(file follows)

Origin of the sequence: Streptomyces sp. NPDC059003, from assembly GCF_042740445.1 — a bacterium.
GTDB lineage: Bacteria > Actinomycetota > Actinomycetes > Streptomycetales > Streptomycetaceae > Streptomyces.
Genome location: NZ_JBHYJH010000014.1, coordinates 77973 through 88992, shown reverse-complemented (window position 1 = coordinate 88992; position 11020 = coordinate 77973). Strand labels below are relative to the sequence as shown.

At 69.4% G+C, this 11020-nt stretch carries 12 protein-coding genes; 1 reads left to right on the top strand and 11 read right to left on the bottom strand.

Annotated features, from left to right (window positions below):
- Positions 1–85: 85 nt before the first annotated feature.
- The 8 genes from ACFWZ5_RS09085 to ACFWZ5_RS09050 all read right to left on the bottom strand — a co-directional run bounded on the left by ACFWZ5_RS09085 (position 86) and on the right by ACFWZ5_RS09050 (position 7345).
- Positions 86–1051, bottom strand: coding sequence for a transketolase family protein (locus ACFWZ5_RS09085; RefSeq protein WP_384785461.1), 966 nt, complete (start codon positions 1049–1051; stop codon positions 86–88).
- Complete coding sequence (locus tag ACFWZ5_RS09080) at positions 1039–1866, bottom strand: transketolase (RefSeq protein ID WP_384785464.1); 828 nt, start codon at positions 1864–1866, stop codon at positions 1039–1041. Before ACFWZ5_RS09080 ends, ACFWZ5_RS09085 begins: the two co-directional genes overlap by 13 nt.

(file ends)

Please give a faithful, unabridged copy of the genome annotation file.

Origin of the sequence: Streptomyces sp. NPDC059003, from assembly GCF_042740445.1 — a bacterium.
GTDB lineage: Bacteria > Actinomycetota > Actinomycetes > Streptomycetales > Streptomycetaceae > Streptomyces.
Genome location: NZ_JBHYJH010000014.1, coordinates 77973 through 88992, shown reverse-complemented (window position 1 = coordinate 88992; position 11020 = coordinate 77973). Strand labels below are relative to the sequence as shown.

At 69.4% G+C, this 11020-nt stretch carries 12 protein-coding genes; 1 reads left to right on the top strand and 11 read right to left on the bottom strand.

Annotated features, from left to right (window positions below):
- Positions 1–85: 85 nt before the first annotated feature.
- The 8 genes from ACFWZ5_RS09085 to ACFWZ5_RS09050 all read right to left on the bottom strand — a co-directional run bounded on the left by ACFWZ5_RS09085 (position 86) and on the right by ACFWZ5_RS09050 (position 7345).
- Positions 86–1051, bottom strand: coding sequence for a transketolase family protein (locus ACFWZ5_RS09085; RefSeq protein WP_384785461.1), 966 nt, complete (start codon positions 1049–1051; stop codon positions 86–88).
- Complete coding sequence (locus tag ACFWZ5_RS09080) at positions 1039–1866, bottom strand: transketolase (RefSeq protein ID WP_384785464.1); 828 nt, start codon at positions 1864–1866, stop codon at positions 1039–1041. Before ACFWZ5_RS09080 ends, ACFWZ5_RS09085 begins: the two co-directional genes overlap by 13 nt.